You know that the ERISA regulations set out claims procedural requirements.

Whether the claims administrator complied with the claims procedure requirements is often a key battleground when a court is determining if the long term disability claim was improperly denied.

This new case highlights the arguments Plaintiffs’ may make in challenging claims handling, and how the Sixth Circuit rejected those arguments.

Avery v. Sedgwick Claims Management Services, Inc. and FCA US LLC Long Term Disability Benefit Plan, 2023 WL 4703865 (6th Circuit July 24, 2023)(Applying abuse of discretion standard of review, court affirmed denial of ERISA-governed long term disability benefit claim. Claim administrator substantially complied with ERISA claims procedure requirements: “If Avery wished to include Social Security documentation in the administrative record, she should have requested said documents from the SSA directly and supplemented the record when given the opportunity to do so.”) 

FACTS: Avery sought and was granted ERISA-governed long term disability benefits following a leg injury. Sedgwick discontinued benefits after an independent medical exam, and Avery appealed. The appeal was denied and Avery brought suit in federal court.

DISTRICT COURT HELD:  District Court granted Sedgwick’s motion for judgment.

SIXTH CIRCUIT HELD:  Affirmed denial of Long Term Disability Benefits—substantial evidence supported the denial of benefits under the arbitrary capricious standard of review.

  1. “In deciding whether a plan has satisfied the requirements of [the ERISA Procedural Requirements] we employ a ‘substantial compliance’ test. Op. at 8.
  1. “‘If the communications between the administrator and the participant as a whole fulfill the twin purposes [of notice of specific reasons for claim denial and an opportunity for review], the decision will be upheld even where the particular communication does not meet those requirements.’”  Op. at 8-9.
  1. Argument that Sedgwick letter failed to inform claimant of reasons for claim denial and appeal right… rejected. “Sedgwick’s collective communications…substantially complied with ERISA’s procedural requirements. Although Sedgwick’s July 21, 2014 letter undoubtedly fell short of meeting [ERISA procedural] requirements…its August 20, 2014 letter corrected any deficiencies.”  Op. at 10-11.
  1. Argument that Sedgwick failed to give claimant an opportunity to submit comments and documents… rejected.  “Before issuing its initial benefits denial, Sedgwick …ask[ed] whether she intended to provide any additional information, to which she responded ‘no’.” Claimant also did submit additional comment in her appeal letters. Op. at 12.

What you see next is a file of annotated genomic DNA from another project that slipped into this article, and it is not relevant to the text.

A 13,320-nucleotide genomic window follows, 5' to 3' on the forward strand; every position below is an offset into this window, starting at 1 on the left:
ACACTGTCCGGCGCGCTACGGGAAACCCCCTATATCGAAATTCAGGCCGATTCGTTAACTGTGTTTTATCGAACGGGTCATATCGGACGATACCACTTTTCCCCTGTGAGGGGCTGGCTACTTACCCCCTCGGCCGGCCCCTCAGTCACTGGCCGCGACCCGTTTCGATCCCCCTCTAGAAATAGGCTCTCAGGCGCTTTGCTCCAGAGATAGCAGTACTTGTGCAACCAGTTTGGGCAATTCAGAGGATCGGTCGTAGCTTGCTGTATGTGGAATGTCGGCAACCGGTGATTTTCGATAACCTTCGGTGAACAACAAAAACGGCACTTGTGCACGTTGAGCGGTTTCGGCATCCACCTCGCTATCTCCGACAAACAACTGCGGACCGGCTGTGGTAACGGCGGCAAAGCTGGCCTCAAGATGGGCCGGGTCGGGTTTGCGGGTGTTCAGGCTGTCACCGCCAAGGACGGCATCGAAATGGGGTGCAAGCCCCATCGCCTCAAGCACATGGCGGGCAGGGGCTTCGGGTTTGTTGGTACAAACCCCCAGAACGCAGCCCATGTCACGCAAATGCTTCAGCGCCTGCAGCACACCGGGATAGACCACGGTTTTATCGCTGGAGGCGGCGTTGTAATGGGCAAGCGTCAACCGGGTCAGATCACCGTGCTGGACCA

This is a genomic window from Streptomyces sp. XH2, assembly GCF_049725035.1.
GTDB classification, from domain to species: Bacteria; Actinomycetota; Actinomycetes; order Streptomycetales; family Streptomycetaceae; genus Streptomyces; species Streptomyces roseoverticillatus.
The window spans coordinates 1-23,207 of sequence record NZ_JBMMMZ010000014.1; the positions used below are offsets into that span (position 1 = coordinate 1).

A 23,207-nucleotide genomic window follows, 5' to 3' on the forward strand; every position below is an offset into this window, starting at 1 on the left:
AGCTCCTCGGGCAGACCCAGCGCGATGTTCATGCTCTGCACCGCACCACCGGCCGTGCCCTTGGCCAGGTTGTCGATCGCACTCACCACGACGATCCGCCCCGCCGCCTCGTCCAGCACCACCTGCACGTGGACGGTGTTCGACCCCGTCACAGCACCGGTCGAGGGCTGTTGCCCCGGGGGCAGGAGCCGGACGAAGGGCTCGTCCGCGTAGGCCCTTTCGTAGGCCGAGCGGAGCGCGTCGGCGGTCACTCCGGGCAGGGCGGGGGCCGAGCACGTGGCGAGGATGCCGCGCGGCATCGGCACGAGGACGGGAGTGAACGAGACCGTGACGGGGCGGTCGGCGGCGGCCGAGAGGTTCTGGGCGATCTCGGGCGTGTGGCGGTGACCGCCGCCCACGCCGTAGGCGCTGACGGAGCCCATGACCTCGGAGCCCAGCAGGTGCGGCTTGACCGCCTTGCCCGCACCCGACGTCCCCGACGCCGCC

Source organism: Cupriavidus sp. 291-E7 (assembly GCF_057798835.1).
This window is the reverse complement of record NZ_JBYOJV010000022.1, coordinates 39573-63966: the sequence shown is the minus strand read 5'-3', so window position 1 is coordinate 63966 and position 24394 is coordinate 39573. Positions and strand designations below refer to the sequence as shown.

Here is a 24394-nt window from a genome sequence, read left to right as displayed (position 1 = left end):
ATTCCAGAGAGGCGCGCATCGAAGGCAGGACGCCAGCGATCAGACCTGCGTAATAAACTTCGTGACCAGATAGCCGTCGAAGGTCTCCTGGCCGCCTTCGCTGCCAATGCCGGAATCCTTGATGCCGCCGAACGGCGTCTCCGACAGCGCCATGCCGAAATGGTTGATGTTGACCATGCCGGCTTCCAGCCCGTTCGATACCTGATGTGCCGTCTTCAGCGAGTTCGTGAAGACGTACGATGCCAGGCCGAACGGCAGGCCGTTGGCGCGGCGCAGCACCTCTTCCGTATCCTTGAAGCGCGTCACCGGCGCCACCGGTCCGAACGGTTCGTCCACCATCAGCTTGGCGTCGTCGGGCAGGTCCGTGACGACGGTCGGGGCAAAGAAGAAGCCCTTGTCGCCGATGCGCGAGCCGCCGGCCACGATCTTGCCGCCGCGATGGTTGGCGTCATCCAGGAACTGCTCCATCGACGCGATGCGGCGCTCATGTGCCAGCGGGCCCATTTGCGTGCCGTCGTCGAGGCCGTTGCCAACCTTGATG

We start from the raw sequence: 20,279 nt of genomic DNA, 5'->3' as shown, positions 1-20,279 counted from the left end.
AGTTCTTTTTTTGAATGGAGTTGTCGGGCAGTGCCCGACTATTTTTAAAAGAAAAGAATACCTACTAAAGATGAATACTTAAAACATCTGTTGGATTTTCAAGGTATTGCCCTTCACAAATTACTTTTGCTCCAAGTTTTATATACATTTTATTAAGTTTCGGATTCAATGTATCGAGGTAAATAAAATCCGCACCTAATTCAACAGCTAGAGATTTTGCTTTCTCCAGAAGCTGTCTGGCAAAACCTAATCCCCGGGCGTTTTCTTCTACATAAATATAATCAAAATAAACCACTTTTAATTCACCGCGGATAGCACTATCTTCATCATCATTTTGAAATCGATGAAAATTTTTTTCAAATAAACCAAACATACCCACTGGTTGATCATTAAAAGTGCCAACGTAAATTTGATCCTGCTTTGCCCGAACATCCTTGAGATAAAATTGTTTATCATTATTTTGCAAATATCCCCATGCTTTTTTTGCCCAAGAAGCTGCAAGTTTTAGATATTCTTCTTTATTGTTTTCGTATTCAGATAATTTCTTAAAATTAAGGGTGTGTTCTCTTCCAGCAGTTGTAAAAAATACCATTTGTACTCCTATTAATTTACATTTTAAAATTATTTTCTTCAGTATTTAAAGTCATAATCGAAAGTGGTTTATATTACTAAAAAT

1. Argument that Sedgwick failed to provide “reasonable access” to administrative file… rejected. “While claimants are entitled to reasonable access to records relevant to their claim, this access is provided ‘upon request.’ …And there is no indication that [claimant] ever requested access to records….”  Op. at 6
  1. Argument that Sedgwick did not retain appropriate peer reviews… rejected. “Sedgwick relied on [Independent Record Reviews] by two board certified neurologists…. Furthermore, the requirement that a group health plan ‘consult with a health care professional who has appropriate training and experience in the field of medicine involved in the medical judgment’ applies only ‘in deciding an appeal of any adverse benefit determination.’” The knowledge and experience of a medical reviewer not consulted in deciding an appeal is “procedurally irrelevant.” Op. at 13.
  1. Argument that surveillance documentation was omitted from the administrative record… rejected.  Avery contended Sedgwick failed to include in the administrative record  the “actual surveillance” of claimant. An investigator apparently sent an email of observations of claimant driving a car and running a business.  There was no evidence that other documentation of the surveillance was made, so it was “pure speculation”  by Avery that documents had been kept out of the record. Op. at 13-14.
  1. Argument that records from Social Security were omitted from administrative record… rejected. Avery argued that documents related to her Social Security disability had not been included in the administrative record. “If Avery wished to include Social Security documentation in the administrative record, she should have requested said documents from the SSA directly and supplemented the record when given the opportunity to do so.”  Op. at 14.